Helping to create even more blogs

When I wrote my blog-baby case study (23.07.07) I mentioned how one thing leads to another:
...(plus the project has taken a turn a very unexpected way: it will be used for our trial blog-workshop next month, we might create a whole crèche or kindergarten of blogs - our, that is together with friend Lesley from ACT - and having notes on how to start will be very handy).

Blog_screenshot Yesterday Lesley and I worked a whole day preparing for the first blog-workshop: Lesley - the PowerPoint Wizard - editing the presentation Kent Blumberg so very kindly had send over to us; me designing the typepad blog our new 'adventure' will use as a platform and link-love place for all of our "students".

We think we came up with a very appropriate name for our blog:
The Blog Studio

And with regards to the W-list the 'students' joining us in the first workshop Introduction to Blogging will almost certainly add to the list: we have 4 women on board (of a total of 6 students).

Our next workshop is already filling up nicely too, 2/2 women/men - that's the way forward!

Honoured to be included in the W-list

Yesterday, when I was 'hiding-out' at my friend Lesley's place - EDF our electricity supplier had decided it was time to cut all power in a large part of our village for maintenance a whole day long, great! What's a business supposed to do then? - I found my own Kiss2 blog on the W-list: Gathering a list of Outstanding Women Bloggers.

(Do read all comments made on Liz' post and also her other post on Personal Integrity: why a list - not for equality fighting, but to honour the women 1% outlaws of culture - and I'm with Tully - one of my turtle friends: "make it about brilliant women bloggers who deserve to be recognized. Recognized because they are brilliant and provide value to the blogging community - not because they aren’t men.")

So here's the list (with additions from Liz's comment-box)

May many more follow into the wonderful world of blogging, web-publishing and add to the unique conversations all over the world!

How to confuse your clients with partnerships

'Officially' this post should have had the title:
Progress on our "DIY with a Difference" project
but our progress was hindered due to the above. On the 24th of May I told my friend Stuart I'd set myself a dead-line for having everything for this project in place: end of June would see the opening of our on-line shop.

It wasn't to be. Not that I was procrastinating or had too much other items on my to-do-list. No, I planned to do everything properly, including a simple but secure on-line payment system. Paypal is simple - well rather simple - and mostly secure, but we felt that is wasn't really suitable for a business like us. So we opted for the E-PDQ system (Barclays Business) mainly because we already have a (hard-ware) PDQ-system in our showroom.

Beginning June we requested a quote and everything seemed to go smoothly. Amongst other items I had to report what kind of software we are using for the online-shop: Actinic (another simple and effective to use IT-tool). No problem, E-PDQ could be integrated very simply with Actinic. We accepted the quote.... and the waiting begun. I used that time to have Actinic up to date with all the products we wanted to make available to buy on-line.

After two weeks of silence I made 1 phone call to Barclays Business Card Ecommerce support. Half an hour later various emails landed in my inbox, with all the details I needed to get going, to get the on-line shop live. Hooray!

But no, it wasn't to be. On the form I had clearly mentioned the Actinic software, meaning I was supposed to have a MPI set-up (Merchant Payment Interface). What was arranged instead was a CPI set-up (Cardholder Payment Interface)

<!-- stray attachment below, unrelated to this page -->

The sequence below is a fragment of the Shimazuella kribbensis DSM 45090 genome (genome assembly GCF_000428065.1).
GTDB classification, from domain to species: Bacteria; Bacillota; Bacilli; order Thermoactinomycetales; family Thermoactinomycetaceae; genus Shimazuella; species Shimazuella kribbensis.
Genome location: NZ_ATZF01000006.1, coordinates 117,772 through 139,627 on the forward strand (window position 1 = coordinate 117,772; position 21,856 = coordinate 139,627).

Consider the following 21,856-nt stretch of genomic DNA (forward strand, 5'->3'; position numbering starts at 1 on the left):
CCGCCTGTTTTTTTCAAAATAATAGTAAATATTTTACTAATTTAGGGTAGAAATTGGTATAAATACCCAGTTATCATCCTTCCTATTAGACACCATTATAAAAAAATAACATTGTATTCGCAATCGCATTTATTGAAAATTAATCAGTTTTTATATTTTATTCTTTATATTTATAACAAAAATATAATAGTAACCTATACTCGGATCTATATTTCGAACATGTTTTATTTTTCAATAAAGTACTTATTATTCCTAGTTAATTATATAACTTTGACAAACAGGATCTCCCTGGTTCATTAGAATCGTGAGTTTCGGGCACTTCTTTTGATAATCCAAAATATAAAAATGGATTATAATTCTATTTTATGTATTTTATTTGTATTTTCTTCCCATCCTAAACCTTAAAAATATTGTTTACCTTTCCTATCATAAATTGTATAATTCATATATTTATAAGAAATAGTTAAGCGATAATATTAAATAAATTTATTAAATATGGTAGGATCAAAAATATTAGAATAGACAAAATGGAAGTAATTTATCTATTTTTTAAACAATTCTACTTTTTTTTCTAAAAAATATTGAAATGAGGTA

Confused? I was, until it was properly explained to me, weeks too late. But still, why ask for the name and type of the software package when the quote was put together and then setting-up the 'wrong' system for us?

I discovered this 'mix-up' (error?) when the first green light came from the Ecommerce Support team. I thought (I know, thought too simple of course) the only thing still to do was adjusting the Actinic software 'payment-tab' with the E-PDQ details.

But no, it wasn't to be. Actinic comes with a E-PDQ setting, but that brings you to Secure Hosting - PARTNERS WITH BARCLAY'S BUSINESS CARD FOR E-PDQ SYSTEMS - and partners with Actinic. Great I thought, that's even better.
Secure Hosting account opened and following the simple instructions on their site how to integrate it into Actinic. Done in 5 minutes. The last instruction was also simple. Tell Barclay's you'll be using Secure Hosting for MPI. And that's were the fun started.

To make a long story short. After various phone-calls, emails (containing again info and instructions on the CPI set-up, not the MPI set-up), other phone-calls and new emails (with yet another incomprehensible form - which in the end was filled in over the phone with help from the Ecommerce Support), two days of silence, new emails informing me the form was filled in incorrectly (%^&$&£^£%!!), the form filled in again etc etc I finally received the second green light. Hooray!

But it wasn't to be. Actinic was working fine with Secure Hosting, Secure Hosting couldn't get through to the E-PDQ. Secure Hosting suspected that the Ecommerce Support hadn't switched my 'store' from test to live. Emails again. On their (E-PDQ) end is was all fine, they said. No, it wasn't Secure Hosting said.
Another phone-call then. Your 'store ID' has been closed (i.e. deleted from our system) because of the (1st) form info.
(Poor lady on the other end of that phone-call - I lost it big time then).

All's well that ends well. The kind lady had everything correctly set-up again for me and my little on-line shop within 30 minutes. Hooray!

Everything is working fine now, Actinic with Secure Hosting with E-PDQ, like clock-work.
But it has left me utterly confused and frustrated why some partners within a partnership have so much trouble informing their clients of that partnership.
A simple tick box on the quote form would suffice:
Software package: Actinic (we will 'sign' you up with our partners at Secure Hosting).

Or is that too simple?